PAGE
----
If You're Near Me, You're A Dweeb
By contrast, in a regular job I usually have to force my opinions on people. Occasionally I'm rewarded with a pained expression that says "San, are you planning to shut up any time soon?" Sometimes they even say that out loud. Even here, in this bastion of corporate nonconformity. And this isn't the first time I've noticed the difference, either; I've been round and round this IP/job cycle before. Why is this? Why does going from the IP life to the corporate- dweeb life always wipe out 95% of the respect I get?
The most obvious answer, perhaps, is an old cliché: familiarity breeds contempt. Most people deep down don't respect themselves much, and they extend that attitude to the company they work for. The next pseudo-logical step is to assume that anybody else working for the same company as them couldn't be anything special. The thought process goes something like this: "I'm a dipshit, and I work here, so this must be a dipshit place, and you work here too, so you must be a dipshit too, so don't put on any airs." True, there is an occasional hotshot outfit where people don't think that way. For example, when (decades ago) I taught English in a well-known high school for the intellectually gifted, the teachers all thought they were hot stuff (most of them were wrong), and I know there are a few companies like that around -- but typically, there's a kind of corporate inferiority complex that automatically infects coworkers. IPs who get called in for a consulting gig are usually exempt; they're accorded respect that the regular workers aren't because they're not tainted by the familiar (read 'poisonous') environmental miasma. By the way, even if you're not familiar with IPs in the workplace, you might still have seen a similar psychological phenomenon at work -- you might have noticed that new employees also get temporary respect. It's as though it takes a few weeks for the company contagion to turn them into dipshits just like everybody else.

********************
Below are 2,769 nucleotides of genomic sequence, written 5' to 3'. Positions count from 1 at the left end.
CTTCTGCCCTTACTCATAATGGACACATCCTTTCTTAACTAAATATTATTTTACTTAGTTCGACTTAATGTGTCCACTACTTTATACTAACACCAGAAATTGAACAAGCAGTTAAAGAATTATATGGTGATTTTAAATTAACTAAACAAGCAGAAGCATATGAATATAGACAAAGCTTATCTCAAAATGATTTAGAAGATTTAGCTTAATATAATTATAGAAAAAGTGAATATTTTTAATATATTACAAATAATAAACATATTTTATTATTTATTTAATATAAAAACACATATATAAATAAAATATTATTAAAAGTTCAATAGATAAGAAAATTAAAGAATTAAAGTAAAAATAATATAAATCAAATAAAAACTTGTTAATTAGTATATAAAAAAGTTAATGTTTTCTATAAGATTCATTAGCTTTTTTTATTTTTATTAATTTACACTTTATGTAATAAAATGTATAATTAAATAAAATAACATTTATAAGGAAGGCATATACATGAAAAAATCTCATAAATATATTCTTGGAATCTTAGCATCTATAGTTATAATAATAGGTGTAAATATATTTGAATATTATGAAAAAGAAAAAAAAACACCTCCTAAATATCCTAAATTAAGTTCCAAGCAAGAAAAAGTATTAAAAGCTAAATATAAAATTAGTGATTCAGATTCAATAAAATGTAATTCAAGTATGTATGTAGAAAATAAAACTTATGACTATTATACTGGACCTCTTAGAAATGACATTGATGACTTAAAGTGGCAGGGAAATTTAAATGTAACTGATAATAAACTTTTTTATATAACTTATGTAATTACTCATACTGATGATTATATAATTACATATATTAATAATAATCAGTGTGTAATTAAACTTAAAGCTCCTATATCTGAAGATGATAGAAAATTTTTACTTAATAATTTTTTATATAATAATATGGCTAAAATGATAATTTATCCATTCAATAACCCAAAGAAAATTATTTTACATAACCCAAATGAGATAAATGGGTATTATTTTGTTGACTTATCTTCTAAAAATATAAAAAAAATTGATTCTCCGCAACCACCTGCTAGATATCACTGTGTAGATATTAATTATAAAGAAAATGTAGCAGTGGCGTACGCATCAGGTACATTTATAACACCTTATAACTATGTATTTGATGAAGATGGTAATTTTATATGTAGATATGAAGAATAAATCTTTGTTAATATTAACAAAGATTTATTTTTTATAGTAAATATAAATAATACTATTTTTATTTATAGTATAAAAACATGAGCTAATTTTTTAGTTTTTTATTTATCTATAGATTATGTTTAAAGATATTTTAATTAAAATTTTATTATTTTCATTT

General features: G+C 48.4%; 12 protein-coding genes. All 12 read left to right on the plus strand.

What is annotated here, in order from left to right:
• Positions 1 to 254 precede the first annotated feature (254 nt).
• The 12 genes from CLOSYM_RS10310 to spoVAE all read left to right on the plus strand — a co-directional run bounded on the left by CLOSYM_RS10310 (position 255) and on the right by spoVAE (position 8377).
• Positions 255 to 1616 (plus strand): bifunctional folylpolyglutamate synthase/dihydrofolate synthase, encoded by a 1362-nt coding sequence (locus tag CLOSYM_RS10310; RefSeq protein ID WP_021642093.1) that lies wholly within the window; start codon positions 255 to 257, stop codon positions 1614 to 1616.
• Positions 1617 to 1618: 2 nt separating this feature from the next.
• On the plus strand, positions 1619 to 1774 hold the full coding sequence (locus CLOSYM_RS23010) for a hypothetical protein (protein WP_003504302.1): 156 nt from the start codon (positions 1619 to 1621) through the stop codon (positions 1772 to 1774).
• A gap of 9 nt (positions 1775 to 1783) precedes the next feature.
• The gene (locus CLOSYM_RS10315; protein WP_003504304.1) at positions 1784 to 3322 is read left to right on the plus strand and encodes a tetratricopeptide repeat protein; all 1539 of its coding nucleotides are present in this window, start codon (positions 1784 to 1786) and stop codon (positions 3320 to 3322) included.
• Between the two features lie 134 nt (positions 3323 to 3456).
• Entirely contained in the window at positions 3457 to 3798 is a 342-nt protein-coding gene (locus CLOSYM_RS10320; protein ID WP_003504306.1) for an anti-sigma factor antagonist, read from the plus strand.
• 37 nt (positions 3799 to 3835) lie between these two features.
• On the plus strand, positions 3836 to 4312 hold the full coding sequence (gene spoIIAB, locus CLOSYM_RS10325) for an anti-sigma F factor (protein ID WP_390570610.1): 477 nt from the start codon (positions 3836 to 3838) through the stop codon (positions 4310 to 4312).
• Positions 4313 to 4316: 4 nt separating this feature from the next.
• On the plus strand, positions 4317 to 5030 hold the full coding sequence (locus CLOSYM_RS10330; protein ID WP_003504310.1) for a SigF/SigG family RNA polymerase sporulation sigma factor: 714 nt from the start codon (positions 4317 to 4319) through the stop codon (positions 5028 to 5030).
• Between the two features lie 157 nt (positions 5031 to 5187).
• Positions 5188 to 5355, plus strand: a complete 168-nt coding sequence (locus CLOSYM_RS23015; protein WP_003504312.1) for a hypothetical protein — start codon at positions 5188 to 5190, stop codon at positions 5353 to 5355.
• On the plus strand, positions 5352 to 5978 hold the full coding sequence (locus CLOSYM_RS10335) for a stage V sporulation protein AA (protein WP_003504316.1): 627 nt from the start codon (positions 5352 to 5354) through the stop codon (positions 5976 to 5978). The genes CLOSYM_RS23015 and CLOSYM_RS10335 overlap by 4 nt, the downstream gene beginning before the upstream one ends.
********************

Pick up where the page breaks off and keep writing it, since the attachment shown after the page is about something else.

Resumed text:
Another reason IPs get more respect is their relative insulation from corporate politics. It's pretty hard to take a beleaguered coworker (or her workplace enemy) seriously, especially after her accuser has whispered to you some calumny about her unnatural relationship with her dog. With all the mud that gets thrown around in the typical office, it tends to stick to targets and mud-flingers alike.
Contrast that with Joe IP. He walks in with his innocent, clean, scrubbed persona, and looks good by comparison. Of course, Joe isn't really morally superior; he would be just as muddy as everyone else if the circumstances were different, but it's pretty hard for him to get sucked into down-and-dirty office games when he doesn't even know anyone's name. It may be just the grace of circumstance, but by comparison with the corporate combatants, Joe seems free of the political muck; and that adds to his professional "air."
The Joys of Multidimensional Mediocrity
IPs also get more respect because they're focused. An IP is typically brought in for one project -- or, at any rate, one project at a time -- and since the client's meter is running, the IP is usually expected to concentrate exclusively on that one project. Also, the IP is often a specialist who can do specific things for the client's project that the client's own staff can't do. Specialists get more respect because they're only seen in relation to the thing they do best; to people who don't know them, this (falsely) implies that they're competent in general.